Though director Jan Matuszyńki insists Burn After Reading was the single biggest influence on his sophomore feature and Oscars entry, Leave No Traces is not a funny movie beyond its first five minutes.
Following the tragic death of art student Grzegorz Przemyk in a Warsaw police station in 1983, Leave No Traces is both a historical drama about the injustices of communism and a weary nod to the present. Tomasz Zietek is the standout as best friend Jurek, whose eyewitness status makes him the most wanted man in Poland. Przemyk is played wonderfully by Mateusz Górski, a young Malcolm McDowell lookalike.
But Grzegorz and Jurek are no droogs. They are a pair of affable aspiring poets with a healthy dose of rebelliousness. But in 1980s Poland, that was enough to get you killed. What hurts Grzegorz’s cause even further is his anti-Soviet mother Barbara Sadowska (Sandra Korzeniak), a famous poet known for attending Solidarity rallies alongside Lech Wałesa and co. At one violent rally, police warn her they’ll target her son. One day Grzegorz and Jurek go out to meet friends and the teens are thrown into the back of a van.
The legal process and national scandal which resulted from Przemyk’s death that day is mostly what Leave No Traces is about, adapting a 2017 non-fiction book by journalist Cezary Lazarewicz. At a meaty 160 minutes, the procedures are presented in great detail. But what Leave No Traces really wants to dig into are the ethics of these procedures altogether. When Jurek is forced to testify in front of a kangaroo court and swears an oath to tell the “whole truth”, what could this possibly mean?
Tomasz Kot (Cold War) as an Interior Ministry official drafted in to work on the state cover-up has to deal with these questions first-hand. Alongside his boss Czesław Kiszczak (Robert Więckiewicz), they are on the frontline of an unexpected PR war which lights up Radio Free Europe and the BBC. Luckily, the Polish press is less interested. State newspaper Prawda (“Truth”) covers Przemyk’s death as a drunken accident and even mistakes his age.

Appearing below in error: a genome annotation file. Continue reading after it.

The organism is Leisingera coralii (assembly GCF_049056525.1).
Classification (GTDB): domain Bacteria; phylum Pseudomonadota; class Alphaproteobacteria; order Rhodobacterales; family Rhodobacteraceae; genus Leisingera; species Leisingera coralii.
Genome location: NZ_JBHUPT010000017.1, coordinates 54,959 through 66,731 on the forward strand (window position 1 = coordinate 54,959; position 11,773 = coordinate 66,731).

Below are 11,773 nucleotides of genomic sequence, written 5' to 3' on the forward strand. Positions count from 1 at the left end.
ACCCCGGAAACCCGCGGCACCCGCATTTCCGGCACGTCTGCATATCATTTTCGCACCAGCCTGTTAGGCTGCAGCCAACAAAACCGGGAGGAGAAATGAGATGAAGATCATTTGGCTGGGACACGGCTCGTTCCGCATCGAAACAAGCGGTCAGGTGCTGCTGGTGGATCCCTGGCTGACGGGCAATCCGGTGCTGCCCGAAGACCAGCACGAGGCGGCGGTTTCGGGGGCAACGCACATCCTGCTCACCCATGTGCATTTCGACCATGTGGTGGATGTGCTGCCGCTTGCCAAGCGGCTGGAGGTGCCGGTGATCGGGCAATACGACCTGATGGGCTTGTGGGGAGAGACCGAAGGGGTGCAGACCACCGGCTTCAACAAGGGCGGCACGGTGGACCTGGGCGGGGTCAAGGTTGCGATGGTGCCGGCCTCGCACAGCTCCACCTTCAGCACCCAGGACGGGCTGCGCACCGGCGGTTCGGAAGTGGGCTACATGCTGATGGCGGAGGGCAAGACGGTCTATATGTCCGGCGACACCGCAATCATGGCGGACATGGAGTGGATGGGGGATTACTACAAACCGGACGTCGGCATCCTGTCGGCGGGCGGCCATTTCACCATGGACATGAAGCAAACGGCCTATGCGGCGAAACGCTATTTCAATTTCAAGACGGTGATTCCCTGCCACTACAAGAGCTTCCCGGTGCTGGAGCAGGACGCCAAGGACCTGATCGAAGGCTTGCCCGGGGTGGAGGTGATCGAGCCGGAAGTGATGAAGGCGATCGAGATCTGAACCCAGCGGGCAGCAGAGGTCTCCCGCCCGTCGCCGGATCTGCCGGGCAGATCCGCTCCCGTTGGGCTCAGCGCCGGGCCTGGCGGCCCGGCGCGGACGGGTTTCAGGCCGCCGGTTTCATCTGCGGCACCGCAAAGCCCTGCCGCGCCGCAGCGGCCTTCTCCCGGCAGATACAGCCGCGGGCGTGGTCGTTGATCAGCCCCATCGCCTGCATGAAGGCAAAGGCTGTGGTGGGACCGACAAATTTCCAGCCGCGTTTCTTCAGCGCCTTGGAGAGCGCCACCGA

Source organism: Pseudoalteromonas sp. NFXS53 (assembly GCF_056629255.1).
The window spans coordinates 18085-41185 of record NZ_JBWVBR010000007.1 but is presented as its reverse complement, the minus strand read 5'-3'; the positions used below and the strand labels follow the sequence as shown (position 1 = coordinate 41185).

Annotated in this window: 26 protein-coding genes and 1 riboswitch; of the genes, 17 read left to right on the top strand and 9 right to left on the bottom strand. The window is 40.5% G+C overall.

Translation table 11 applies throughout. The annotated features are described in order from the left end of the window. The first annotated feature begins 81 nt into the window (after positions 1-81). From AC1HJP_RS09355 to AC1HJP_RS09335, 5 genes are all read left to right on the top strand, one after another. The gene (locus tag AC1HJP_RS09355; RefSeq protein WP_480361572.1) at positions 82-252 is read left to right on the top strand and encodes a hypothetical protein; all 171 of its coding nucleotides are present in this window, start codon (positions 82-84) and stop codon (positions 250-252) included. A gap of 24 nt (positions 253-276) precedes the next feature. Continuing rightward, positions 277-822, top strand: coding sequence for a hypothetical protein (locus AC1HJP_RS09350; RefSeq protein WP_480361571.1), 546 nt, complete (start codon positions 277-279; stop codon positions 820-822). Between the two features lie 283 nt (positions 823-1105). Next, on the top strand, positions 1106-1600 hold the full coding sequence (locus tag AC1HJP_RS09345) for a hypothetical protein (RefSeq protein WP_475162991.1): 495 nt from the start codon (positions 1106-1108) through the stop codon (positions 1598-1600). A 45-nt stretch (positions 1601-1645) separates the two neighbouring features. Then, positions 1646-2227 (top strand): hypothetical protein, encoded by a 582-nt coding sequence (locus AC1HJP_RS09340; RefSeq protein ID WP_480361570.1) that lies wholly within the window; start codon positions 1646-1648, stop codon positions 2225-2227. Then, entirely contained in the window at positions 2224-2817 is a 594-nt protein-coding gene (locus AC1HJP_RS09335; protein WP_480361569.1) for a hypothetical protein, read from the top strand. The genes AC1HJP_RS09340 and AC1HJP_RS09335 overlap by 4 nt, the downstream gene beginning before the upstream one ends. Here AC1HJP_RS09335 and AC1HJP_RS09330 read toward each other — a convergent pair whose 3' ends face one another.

Ineptitude defines the whole affair. When Kot asks whether it was their department which ordered the killing, Kiszczak says matter-of-factly: “If we really wanted to deal with him, we would have sent professionals.”
Kot’s character is the most interesting, a symbol of the white lies which became a national institution for most of Poland’s 20th century. Matuszyńki said he was forced to cut many humorous scenes – few outside Poland realise Kot is usually a comedy actor – though it’s hard to imagine what they would be like. Even still, Burn After Reading-esque humour is present in stretches of Leave No Traces, a bitterly ironic and sad film which ultimately provokes grief rather than laughter.
For Matuszyńki, it’s a solid second feature and another foray into true stories, after his debut The Last Family tracked two real-life homes going through domestic horror. Having said that, it would be nice to see such a visually creative director move toward narrative fiction, too. Poland’s new hotshot filmmaker has an Oscar entry and a Venice competition title under his belt less than a decade after leaving film school. Great works could lie ahead. Poland’s authorities may have attempted to leave no traces in their cover-up of Przemyk’s murder, but this film certainly contains traces of future promise.
This review is from the Toronto International Film Festival. There is no U.S. distribution for Leave No Traces at this time.